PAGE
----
The Pill and Desire
Q - Can birth control pills diminish my sex drive?
A - Some birth control pills can
decrease the intensity of sexual drive and sensations and some can increase it.
The effects depend in part on the chemistry of your body and the formulation of
the hormones in the pill you take.
The formulations that cause fewer of the common side effects associated with
birth control pills -- headaches, weight gain, nervousness, acne, malaise and
irritability -- are also the pills that may decrease sexual responsiveness. So,
selecting the best pill for an individual woman can become a very delicate
balancing act, often requiring that women try a pill, then wait and see what
its effects are.
According to Dr. Arnold Kresch, a gynecologist at Helena Women's Health in
Palo Alto, Calif., the greater the level of androgenic potency in the pill, the
greater the potential for side effects. Yet, androgens, the male sex hormones,
are in large part responsible for physiological sexual response in women. So,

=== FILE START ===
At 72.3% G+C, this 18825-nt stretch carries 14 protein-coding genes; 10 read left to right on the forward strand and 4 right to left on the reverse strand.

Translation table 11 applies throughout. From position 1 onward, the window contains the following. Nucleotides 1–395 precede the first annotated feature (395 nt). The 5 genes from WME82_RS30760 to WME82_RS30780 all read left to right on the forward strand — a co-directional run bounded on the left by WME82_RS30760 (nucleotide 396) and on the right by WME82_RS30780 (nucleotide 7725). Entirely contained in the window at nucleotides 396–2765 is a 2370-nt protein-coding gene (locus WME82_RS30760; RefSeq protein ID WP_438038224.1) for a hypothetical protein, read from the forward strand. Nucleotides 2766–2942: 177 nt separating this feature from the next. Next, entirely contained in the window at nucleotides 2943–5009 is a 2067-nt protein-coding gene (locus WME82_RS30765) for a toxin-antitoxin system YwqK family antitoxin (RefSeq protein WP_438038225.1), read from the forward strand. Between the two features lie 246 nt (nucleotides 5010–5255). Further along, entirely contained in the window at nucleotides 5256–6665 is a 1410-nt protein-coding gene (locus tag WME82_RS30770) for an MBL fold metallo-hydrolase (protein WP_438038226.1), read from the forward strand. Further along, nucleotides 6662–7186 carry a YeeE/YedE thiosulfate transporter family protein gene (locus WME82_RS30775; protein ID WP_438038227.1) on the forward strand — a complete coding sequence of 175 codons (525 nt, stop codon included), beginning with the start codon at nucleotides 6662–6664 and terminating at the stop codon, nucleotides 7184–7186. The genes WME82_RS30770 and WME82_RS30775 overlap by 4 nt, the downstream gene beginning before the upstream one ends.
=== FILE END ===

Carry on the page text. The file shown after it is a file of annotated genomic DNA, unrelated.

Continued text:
pills with low androgen potency can decrease the intensity of a woman's orgasm
while at the same time possibly causing fewer side effects.
As new pills are developed, new classes of progestins, female sex hormones,
are being used in them. When free testosterone levels are measured in the
bloodstream of women taking these new progestin birth control pills, the levels
are often found to be lowered. And that's a problem that has not been ironed
I am not optimistic about finding a solution in the very near future because
researchers and manufacturers of family planning medications have not
historically considered the preservation of sexual functioning or sexual desire
in the design of their products. In fact, they sometimes have paid surprisingly
little attention to it. Perhaps the success of medications such as Viagra will
sway them toward providing women with reliable contraception that does not